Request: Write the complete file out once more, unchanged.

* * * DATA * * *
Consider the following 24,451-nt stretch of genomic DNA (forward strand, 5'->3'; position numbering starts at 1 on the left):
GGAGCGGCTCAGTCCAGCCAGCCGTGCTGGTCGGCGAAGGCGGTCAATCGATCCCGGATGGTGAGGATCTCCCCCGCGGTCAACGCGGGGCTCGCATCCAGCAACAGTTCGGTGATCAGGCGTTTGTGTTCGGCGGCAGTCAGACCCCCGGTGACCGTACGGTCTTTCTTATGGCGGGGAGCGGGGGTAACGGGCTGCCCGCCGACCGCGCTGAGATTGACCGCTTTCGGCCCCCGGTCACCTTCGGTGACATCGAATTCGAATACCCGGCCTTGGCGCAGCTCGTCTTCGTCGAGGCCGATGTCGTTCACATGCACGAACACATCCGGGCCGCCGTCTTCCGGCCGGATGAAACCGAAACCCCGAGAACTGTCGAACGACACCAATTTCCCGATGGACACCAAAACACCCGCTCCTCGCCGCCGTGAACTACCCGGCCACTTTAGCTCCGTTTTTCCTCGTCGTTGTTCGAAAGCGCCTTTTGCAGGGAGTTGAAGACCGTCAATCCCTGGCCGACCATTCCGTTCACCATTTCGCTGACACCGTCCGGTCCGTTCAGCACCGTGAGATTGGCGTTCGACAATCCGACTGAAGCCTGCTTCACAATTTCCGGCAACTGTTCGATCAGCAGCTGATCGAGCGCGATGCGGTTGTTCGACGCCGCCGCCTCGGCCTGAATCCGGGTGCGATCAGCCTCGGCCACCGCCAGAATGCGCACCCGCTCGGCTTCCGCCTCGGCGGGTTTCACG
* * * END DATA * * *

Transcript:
Consider the following 24,451-nt stretch of genomic DNA (forward strand, 5'->3'; position numbering starts at 1 on the left):
GGAGCGGCTCAGTCCAGCCAGCCGTGCTGGTCGGCGAAGGCGGTCAATCGATCCCGGATGGTGAGGATCTCCCCCGCGGTCAACGCGGGGCTCGCATCCAGCAACAGTTCGGTGATCAGGCGTTTGTGTTCGGCGGCAGTCAGACCCCCGGTGACCGTACGGTCTTTCTTATGGCGGGGAGCGGGGGTAACGGGCTGCCCGCCGACCGCGCTGAGATTGACCGCTTTCGGCCCCCGGTCACCTTCGGTGACATCGAATTCGAATACCCGGCCTTGGCGCAGCTCGTCTTCGTCGAGGCCGATGTCGTTCACATGCACGAACACATCCGGGCCGCCGTCTTCCGGCCGGATGAAACCGAAACCCCGAGAACTGTCGAACGACACCAATTTCCCGATGGACACCAAAACACCCGCTCCTCGCCGCCGTGAACTACCCGGCCACTTTAGCTCCGTTTTTCCTCGTCGTTGTTCGAAAGCGCCTTTTGCAGGGAGTTGAAGACCGTCAATCCCTGGCCGACCATTCCGTTCACCATTTCGCTGACACCGTCCGGTCCGTTCAGCACCGTGAGATTGGCGTTCGACAATCCGACTGAAGCCTGCTTCACAATTTCCGGCAACTGTTCGATCAGCAGCTGATCGAGCGCGATGCGGTTGTTCGACGCCGCCGCCTCGGCCTGAATCCGGGTGCGATCAGCCTCGGCCACCGCCAGAATGCGCACCCGCTCGGCTTCCGCCTCGGCGGGTTTCACG